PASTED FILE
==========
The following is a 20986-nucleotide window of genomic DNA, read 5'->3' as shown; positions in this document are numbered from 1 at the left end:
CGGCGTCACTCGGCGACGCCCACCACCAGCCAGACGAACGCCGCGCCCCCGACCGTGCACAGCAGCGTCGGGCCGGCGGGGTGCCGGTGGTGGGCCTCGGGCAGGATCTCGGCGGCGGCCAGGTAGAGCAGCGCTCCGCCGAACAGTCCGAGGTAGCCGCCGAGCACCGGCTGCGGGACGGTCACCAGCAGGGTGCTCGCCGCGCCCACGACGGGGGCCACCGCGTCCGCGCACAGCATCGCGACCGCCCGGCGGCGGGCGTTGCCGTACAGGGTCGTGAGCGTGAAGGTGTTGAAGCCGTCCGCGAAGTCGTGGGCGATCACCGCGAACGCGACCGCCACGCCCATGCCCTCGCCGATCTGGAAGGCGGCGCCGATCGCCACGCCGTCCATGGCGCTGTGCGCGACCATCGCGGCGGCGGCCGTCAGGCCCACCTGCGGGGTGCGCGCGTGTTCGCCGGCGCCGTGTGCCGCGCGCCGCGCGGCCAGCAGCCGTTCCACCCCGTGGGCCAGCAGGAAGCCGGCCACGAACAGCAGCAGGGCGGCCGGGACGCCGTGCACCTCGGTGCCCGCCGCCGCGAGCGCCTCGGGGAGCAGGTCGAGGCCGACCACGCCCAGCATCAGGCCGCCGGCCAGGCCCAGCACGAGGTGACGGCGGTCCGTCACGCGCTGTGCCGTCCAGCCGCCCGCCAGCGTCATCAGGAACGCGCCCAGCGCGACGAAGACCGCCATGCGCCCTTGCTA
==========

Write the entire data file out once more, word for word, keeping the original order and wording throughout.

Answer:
The following is a 20986-nucleotide window of genomic DNA, read 5'->3' as shown; positions in this document are numbered from 1 at the left end:
CGGCGTCACTCGGCGACGCCCACCACCAGCCAGACGAACGCCGCGCCCCCGACCGTGCACAGCAGCGTCGGGCCGGCGGGGTGCCGGTGGTGGGCCTCGGGCAGGATCTCGGCGGCGGCCAGGTAGAGCAGCGCTCCGCCGAACAGTCCGAGGTAGCCGCCGAGCACCGGCTGCGGGACGGTCACCAGCAGGGTGCTCGCCGCGCCCACGACGGGGGCCACCGCGTCCGCGCACAGCATCGCGACCGCCCGGCGGCGGGCGTTGCCGTACAGGGTCGTGAGCGTGAAGGTGTTGAAGCCGTCCGCGAAGTCGTGGGCGATCACCGCGAACGCGACCGCCACGCCCATGCCCTCGCCGATCTGGAAGGCGGCGCCGATCGCCACGCCGTCCATGGCGCTGTGCGCGACCATCGCGGCGGCGGCCGTCAGGCCCACCTGCGGGGTGCGCGCGTGTTCGCCGGCGCCGTGTGCCGCGCGCCGCGCGGCCAGCAGCCGTTCCACCCCGTGGGCCAGCAGGAAGCCGGCCACGAACAGCAGCAGGGCGGCCGGGACGCCGTGCACCTCGGTGCCCGCCGCCGCGAGCGCCTCGGGGAGCAGGTCGAGGCCGACCACGCCCAGCATCAGGCCGCCGGCCAGGCCCAGCACGAGGTGACGGCGGTCCGTCACGCGCTGTGCCGTCCAGCCGCCCGCCAGCGTCATCAGGAACGCGCCCAGCGCGACGAAGACCGCCATGCGCCCTTGCTA